Four years after announcing that he’d lead an around-the-moon mission aboard SpaceX’s Starship spacecraft, Japanese billionaire Yusaku Maezawa has named the eight people he wants to fly with him.
In 2018, Maezawa said he’d fund a mission aimed at letting creative artists on the level of the late Pablo Picasso or Michael Jackson experience a trip beyond Earth orbit. Some of the people he’s picked are making use of creative channels that didn’t exist when Picasso was in his prime.
The eight crew members — and two alternates — were chosen out of more than a million people from 249 countries and regions who registered their interest via Maezawa’s DearMoon website.
“I’m very thrilled to have these amazing people join me on my journey to the moon and excited to see what inspiring creations they come up with in space,” Maezawa said as he announced his selections.
The eight primary crew members are:
- Steve Aoki, an electronic dance music artist, DJ and record producer, born in Miami. (Video)
- TOP (Choi Seung Hyun), a South Korean rapper, singer, songwriter, record producer and actor. (Video)
- Yemi A.D., a Czech choreographer, art director and actor. (Video)
- Rhiannon Adam, an Irish-born photographic artist specializing in portraiture and social documentary projects. (Video)
- Tim Dodd, a science communicator from Iowa who created the “Everyday Astronaut” YouTube channel. (Video)
- Karim Iliya, a photographer and filmmaker who focuses on wildlife and marine environments, based in Iceland. (Video)
- Brendan Hall, an American documentary filmmaker and night sky photographer. (Video)
- Dev D. Joshi, an Indian television actor best-known for his role as a superhero named Baalveer. (Video)
Two backup crew members were also announced, in case any of the primary crew members have to bow out:
- Kaitlyn Farrington, an Idaho-born snowboarder and 2014 Olympic gold medalist. (Video)
- Miyu, a Japanese dancer, artist and model. (Video)
Although Maezawa hasn’t said how much he’ll be paying SpaceX for the DearMoon odyssey, the expense seems certain to amount to tens of millions of dollars, and perhaps on the order of $100 million or more. For what it’s worth, Maezawa is already thought to have paid tens of millions of dollars to the Russians for a visit to the International Space Station in 2021.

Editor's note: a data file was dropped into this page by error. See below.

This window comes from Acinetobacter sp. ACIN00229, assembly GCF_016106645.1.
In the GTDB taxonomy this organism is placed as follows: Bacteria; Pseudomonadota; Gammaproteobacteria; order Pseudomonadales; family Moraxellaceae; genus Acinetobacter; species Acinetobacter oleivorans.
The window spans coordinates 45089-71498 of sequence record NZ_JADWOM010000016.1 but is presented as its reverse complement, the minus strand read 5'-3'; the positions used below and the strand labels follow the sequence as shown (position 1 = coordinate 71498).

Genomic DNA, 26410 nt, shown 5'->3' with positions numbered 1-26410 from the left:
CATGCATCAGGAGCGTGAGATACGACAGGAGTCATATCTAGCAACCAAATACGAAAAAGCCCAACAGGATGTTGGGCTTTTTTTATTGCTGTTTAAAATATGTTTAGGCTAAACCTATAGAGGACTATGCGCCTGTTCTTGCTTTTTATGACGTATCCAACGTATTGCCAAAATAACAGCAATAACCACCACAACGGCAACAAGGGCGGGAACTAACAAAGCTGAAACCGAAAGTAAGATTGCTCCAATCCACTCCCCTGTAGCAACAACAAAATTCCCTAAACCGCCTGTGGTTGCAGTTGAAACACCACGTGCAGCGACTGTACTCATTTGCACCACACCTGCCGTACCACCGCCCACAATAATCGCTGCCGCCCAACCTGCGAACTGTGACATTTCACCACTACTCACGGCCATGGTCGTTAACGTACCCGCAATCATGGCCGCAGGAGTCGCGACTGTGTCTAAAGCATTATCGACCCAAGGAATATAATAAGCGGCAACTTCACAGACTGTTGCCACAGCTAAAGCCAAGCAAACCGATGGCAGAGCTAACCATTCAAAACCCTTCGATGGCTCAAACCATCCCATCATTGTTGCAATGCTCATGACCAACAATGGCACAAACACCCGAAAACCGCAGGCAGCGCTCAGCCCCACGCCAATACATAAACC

The DearMoon flight plan calls for Maezawa and his crew to blast off on a Starship rocket for a roughly six-day journey that would make a circuit around the moon and come back without attempting a landing on the lunar surface.
Crew members could conceivably present artistic works during their zero-G journey, and ideally gain inspiration for future works that build off their space experiences.
“You have seen me flying in space as a superhero,” Dev Joshi said. “Time to make it real.”
The Starship / Super Heavy launch system is still under development at SpaceX’s Starbase facility in South Texas. The DearMoon mission is currently scheduled to take place in 2023, but if Starship experiences the sorts of development schedule delays that are common for new types of rockets, that date is likely to slip.
Dodd has extensively covered Starship’s development — including a series of fiery failures — on his YouTube channel, and he says he’s familiar with the risks.
“But I also have a lot of faith that by the time this mission happens, SpaceX will have iterated and improved the design to be reliable in a way that I don’t think has been possible before,” he said in a DearMoon interview. “As we’ve seen with the Crew Dragon capsule and the Falcon 9, it’s an incredibly robust system. And I have a lot of faith that by the time DearMoon happens, Starship will be on that same level of reliability.”
As it stands now, DearMoon would be the first Starship mission beyond Earth orbit. That initial odyssey would blaze a trail for another round-the-moon mission supported by Dennis Tito, a retired engineer and investment analyst who became the first paying passenger to visit the International Space Station in 2001.
A modified version of SpaceX’s Starship is being developed for NASA’s use as a lunar lander. It would take astronauts down to the moon’s surface for the Artemis 3 mission in the mid-2020s.